The stunningly powerful vocal is Amy’s signature. The new Evanescence continues to showcase her power. It works on a number of levels. But, it has drawn some mild criticism. Some fans of yesteryear complain that it doesn’t deliver the radio-friendly ear-candy of Fallen. I would submit that the only difference between this record and the earlier works—is that there are less vulnerable moments here. She doesn’t go piano-only, soft and tender, like she used to. I can’t explain why….but it strikes me as a by-product of her being run through the celebrity spin-cycle a few more times than perhaps she was comfortable doing.
Arguably, the second record, 2006’s The Open Door, delivered less radio friendly music than Fallen too. I remember being initially disappointed at its first listen, only to fall in love with those songs as they became familiar. Having experienced that in 2006, I wasn’t dissuaded at first listen this time. After a half dozen spins, the new songs are wearing in and it feels like Amy is hitting on all cylinders again. She still delivers the earnest, hypnotic piano, while the guitars are ever thunderous, the strings sublime, all with vocals that exceed the thunderous sum of all parts. She remains simply magnificent!
It is true, there are less radio-friendly hooks here. It is hard to write radio friendly music….that is also true to roots and self-imposed standards. Amy purportedly has more than her share of the latter. Allegedly, at the root of her and Ben’s break-up, was his desire to work toward the radio-friendly hook, whilst she wanted to remain true to their grand, epic and darkly symbolic story-telling, radio be damned.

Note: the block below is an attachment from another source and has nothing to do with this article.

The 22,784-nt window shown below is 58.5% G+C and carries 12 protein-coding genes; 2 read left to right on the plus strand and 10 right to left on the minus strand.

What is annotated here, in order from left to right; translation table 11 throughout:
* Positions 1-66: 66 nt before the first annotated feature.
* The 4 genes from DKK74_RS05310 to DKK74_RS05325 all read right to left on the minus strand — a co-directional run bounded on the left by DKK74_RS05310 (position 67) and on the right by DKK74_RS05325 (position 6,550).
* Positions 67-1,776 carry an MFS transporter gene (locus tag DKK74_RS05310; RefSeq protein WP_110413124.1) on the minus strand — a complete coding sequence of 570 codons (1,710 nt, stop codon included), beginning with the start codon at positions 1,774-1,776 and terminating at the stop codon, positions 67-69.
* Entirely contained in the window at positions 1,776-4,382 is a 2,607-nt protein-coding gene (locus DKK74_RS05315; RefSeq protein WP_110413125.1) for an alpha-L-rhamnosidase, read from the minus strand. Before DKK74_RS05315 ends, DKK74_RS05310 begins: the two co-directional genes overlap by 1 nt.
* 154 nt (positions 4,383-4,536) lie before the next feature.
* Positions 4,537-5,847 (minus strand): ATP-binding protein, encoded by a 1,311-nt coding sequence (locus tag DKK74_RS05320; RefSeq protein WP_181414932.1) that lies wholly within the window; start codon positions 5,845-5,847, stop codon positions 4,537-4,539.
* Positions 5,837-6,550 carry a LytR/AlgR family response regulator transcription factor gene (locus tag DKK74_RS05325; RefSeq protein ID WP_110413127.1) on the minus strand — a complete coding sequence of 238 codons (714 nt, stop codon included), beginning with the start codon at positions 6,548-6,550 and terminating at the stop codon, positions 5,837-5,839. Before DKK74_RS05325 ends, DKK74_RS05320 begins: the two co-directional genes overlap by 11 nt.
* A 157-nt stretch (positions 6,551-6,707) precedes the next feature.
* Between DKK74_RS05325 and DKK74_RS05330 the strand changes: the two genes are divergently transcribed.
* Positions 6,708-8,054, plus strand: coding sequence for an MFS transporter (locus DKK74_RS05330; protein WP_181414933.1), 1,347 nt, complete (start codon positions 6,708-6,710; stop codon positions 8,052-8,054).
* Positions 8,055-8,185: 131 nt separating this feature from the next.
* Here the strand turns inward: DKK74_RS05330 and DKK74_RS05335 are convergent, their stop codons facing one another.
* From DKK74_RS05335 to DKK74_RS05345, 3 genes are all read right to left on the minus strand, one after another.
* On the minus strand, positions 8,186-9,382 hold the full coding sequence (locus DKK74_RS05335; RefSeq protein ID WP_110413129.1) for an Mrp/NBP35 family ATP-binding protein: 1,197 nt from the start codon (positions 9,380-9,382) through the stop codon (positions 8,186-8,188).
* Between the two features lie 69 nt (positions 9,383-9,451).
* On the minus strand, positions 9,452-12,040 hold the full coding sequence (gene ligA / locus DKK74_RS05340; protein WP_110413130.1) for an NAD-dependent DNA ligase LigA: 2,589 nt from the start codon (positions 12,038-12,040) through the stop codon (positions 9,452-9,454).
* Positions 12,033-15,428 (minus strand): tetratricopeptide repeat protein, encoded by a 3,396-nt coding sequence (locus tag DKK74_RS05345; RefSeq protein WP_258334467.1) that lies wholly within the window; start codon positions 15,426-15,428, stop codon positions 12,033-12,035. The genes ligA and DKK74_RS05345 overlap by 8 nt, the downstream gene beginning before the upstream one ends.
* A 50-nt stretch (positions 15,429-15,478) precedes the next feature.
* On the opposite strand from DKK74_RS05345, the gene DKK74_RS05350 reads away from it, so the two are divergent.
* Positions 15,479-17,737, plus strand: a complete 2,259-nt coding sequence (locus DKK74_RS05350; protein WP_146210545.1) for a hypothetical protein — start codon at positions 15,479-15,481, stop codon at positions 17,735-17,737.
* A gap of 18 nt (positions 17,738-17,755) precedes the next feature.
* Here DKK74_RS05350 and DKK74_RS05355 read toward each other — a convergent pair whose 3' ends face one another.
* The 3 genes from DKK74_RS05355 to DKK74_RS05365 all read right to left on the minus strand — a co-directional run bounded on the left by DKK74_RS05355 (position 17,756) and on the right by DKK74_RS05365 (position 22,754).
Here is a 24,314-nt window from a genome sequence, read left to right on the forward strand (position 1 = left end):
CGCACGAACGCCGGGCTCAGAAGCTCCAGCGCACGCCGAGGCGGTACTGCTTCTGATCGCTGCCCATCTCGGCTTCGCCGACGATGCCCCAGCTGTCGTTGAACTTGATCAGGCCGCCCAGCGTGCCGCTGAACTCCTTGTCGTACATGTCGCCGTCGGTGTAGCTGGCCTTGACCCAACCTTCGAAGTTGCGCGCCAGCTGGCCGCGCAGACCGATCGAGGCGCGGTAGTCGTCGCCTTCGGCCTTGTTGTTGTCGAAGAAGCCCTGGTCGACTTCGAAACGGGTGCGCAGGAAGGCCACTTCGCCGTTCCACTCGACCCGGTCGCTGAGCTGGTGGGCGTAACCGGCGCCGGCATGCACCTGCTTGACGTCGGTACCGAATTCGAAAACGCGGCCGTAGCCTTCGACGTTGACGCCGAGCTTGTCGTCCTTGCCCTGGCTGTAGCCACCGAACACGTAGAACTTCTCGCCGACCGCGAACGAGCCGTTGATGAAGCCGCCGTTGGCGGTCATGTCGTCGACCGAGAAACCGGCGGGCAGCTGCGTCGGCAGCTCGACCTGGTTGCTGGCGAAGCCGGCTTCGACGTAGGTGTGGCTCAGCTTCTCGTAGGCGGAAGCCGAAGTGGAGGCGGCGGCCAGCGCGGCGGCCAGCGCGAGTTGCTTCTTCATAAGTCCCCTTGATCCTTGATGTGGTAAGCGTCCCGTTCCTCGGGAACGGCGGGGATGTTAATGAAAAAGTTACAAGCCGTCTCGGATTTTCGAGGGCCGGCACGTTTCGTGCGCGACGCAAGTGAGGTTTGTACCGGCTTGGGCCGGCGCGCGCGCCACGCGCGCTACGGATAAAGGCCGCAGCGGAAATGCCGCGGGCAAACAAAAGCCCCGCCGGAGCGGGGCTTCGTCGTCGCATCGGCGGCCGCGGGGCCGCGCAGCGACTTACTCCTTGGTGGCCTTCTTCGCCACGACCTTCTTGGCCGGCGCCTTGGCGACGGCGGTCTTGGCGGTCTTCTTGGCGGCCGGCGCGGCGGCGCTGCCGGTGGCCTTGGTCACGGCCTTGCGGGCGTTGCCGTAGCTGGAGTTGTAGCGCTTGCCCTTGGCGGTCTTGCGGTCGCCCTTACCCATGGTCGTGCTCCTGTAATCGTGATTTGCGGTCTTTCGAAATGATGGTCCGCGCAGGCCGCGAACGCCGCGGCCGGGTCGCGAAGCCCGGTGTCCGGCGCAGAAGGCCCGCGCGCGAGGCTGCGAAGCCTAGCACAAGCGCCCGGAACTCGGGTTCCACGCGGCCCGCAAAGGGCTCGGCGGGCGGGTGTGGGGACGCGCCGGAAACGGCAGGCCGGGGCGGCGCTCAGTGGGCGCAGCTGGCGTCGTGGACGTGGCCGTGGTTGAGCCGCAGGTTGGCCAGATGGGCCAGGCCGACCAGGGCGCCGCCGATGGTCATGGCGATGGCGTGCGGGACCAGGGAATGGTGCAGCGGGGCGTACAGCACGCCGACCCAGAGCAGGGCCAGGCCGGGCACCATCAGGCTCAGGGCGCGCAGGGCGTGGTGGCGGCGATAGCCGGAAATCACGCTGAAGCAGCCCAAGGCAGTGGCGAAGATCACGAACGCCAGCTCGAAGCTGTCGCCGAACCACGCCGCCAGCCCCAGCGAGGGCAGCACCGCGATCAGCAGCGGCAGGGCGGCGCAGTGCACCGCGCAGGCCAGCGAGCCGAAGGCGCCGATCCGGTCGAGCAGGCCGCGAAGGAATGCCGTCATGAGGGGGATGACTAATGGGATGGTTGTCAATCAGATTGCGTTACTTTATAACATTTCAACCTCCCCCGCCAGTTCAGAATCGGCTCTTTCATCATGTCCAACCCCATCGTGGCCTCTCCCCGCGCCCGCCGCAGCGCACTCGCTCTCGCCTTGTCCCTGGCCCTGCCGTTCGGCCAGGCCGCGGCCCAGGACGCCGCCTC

Amy and Ben were a volatile couple. They made magic, they burned bright, and they were destined to go their separate ways. Their failed relationship giving fodder to songs on The Open Door–most memorably, Call Me When You’re Sober comes to mind. Amy writes what she feels. And when she feels pain, the hurt seems to make for better music. Bad relationships seemingly translate to good songs. Cha-ching, cha-ching. Keep ’em coming.
And as the release of this record indicates, Amy and the band just can’t live up to the definition of their band-name. Evanescence, for the uninformed, is: the event of fading and gradually vanishing from sight (according to the Princeton online dictionary). Amy and the band seem here to stay. Evanescence may not sell as many records as the earlier albums, but it will get skied to this season–God willing. Evanescence is the perfect backdrop for the grandeur of the Big Mountain steeps.
Perhaps this season I’ll marry up some epic HD ski video with an Evanescence sound-track. I can’t wait to give that a shot. Stay tuned.
Support the Musicians you like! Enjoy JDPF
And because I like bonuses–below is my “Best of Evanescence” playlist.
- Going Under – from 2003’s Fallen
- Bring Me to Life – from Fallen
- Everybody’s Fool – from Fallen
- My Immortal – from Fallen
- Tourniquet – from Fallen
- Imaginary – from Fallen
- Sweet Sacrifice – from 2006’s The Open Door
- Lithium – from The Open Door
- Snow White Queen – from The Open Door
- The Only One – from The Open Door
- The Change – from 2011’s Evanescence
- My Heart is Broken – from Evanescence
- Erase This – from Evanescence
- Lost in Paradise – from Evanescence
- Never Go Back – from Evanescence